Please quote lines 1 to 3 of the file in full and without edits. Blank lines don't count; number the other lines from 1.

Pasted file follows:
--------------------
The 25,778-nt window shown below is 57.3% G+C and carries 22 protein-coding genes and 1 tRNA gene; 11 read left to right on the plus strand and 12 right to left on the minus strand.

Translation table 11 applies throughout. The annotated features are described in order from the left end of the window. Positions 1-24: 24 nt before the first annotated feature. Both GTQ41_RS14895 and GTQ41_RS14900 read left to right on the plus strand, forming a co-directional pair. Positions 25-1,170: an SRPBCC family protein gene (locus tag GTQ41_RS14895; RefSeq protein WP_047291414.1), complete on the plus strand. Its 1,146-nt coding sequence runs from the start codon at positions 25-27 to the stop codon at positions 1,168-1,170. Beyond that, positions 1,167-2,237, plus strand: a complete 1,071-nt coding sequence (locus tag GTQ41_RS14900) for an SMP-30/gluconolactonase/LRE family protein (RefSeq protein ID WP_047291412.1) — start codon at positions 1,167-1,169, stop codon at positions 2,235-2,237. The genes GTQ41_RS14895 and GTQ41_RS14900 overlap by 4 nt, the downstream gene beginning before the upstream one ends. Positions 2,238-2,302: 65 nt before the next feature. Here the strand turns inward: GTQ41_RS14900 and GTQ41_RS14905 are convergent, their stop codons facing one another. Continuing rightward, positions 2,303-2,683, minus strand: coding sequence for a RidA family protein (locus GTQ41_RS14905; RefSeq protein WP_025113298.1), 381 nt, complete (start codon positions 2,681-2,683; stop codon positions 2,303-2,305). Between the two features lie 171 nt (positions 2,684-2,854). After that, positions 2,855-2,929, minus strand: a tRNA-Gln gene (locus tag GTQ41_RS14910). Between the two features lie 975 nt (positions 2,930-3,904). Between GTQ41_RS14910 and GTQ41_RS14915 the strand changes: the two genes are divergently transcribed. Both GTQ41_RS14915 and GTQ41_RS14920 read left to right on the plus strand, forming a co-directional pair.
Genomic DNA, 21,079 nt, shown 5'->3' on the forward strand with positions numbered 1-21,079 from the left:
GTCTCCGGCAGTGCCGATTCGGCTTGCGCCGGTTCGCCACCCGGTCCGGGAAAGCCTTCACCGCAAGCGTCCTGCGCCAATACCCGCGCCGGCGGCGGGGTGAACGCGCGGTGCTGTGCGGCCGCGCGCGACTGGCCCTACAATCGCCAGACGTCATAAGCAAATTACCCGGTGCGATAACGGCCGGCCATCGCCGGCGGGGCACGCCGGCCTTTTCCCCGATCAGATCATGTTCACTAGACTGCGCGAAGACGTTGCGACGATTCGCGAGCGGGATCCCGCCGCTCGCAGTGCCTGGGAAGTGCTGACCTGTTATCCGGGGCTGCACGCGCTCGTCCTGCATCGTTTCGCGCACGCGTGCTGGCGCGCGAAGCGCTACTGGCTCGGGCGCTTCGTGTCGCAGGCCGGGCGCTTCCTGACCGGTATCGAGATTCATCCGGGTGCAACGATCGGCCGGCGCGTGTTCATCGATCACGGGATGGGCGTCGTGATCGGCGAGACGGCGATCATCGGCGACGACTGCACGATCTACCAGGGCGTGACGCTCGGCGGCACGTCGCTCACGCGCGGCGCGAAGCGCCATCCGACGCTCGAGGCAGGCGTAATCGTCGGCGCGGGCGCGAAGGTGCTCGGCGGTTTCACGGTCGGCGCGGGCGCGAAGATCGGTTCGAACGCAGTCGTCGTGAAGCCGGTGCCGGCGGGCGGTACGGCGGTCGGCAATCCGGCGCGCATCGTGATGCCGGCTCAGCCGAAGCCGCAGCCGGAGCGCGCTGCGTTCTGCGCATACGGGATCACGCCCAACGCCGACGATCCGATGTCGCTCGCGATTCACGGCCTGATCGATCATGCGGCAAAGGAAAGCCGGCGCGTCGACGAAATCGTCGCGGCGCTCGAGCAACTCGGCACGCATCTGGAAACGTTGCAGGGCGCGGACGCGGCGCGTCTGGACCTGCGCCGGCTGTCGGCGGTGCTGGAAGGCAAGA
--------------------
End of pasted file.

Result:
The 25,778-nt window shown below is 57.3% G+C and carries 22 protein-coding genes and 1 tRNA gene; 11 read left to right on the plus strand and 12 right to left on the minus strand.

Translation table 11 applies throughout. The annotated features are described in order from the left end of the window. Positions 1-24: 24 nt before the first annotated feature. Both GTQ41_RS14895 and GTQ41_RS14900 read left to right on the plus strand, forming a co-directional pair. Positions 25-1,170: an SRPBCC family protein gene (locus tag GTQ41_RS14895; RefSeq protein WP_047291414.1), complete on the plus strand. Its 1,146-nt coding sequence runs from the start codon at positions 25-27 to the stop codon at positions 1,168-1,170. Beyond that, positions 1,167-2,237, plus strand: a complete 1,071-nt coding sequence (locus tag GTQ41_RS14900) for an SMP-30/gluconolactonase/LRE family protein (RefSeq protein ID WP_047291412.1) — start codon at positions 1,167-1,169, stop codon at positions 2,235-2,237. The genes GTQ41_RS14895 and GTQ41_RS14900 overlap by 4 nt, the downstream gene beginning before the upstream one ends. Positions 2,238-2,302: 65 nt before the next feature. Here the strand turns inward: GTQ41_RS14900 and GTQ41_RS14905 are convergent, their stop codons facing one another. Continuing rightward, positions 2,303-2,683, minus strand: coding sequence for a RidA family protein (locus GTQ41_RS14905; RefSeq protein WP_025113298.1), 381 nt, complete (start codon positions 2,681-2,683; stop codon positions 2,303-2,305). Between the two features lie 171 nt (positions 2,684-2,854). After that, positions 2,855-2,929, minus strand: a tRNA-Gln gene (locus tag GTQ41_RS14910). Between the two features lie 975 nt (positions 2,930-3,904). Between GTQ41_RS14910 and GTQ41_RS14915 the strand changes: the two genes are divergently transcribed. Both GTQ41_RS14915 and GTQ41_RS14920 read left to right on the plus strand, forming a co-directional pair.
Genomic DNA, 21,079 nt, shown 5'->3' on the forward strand with positions numbered 1-21,079 from the left: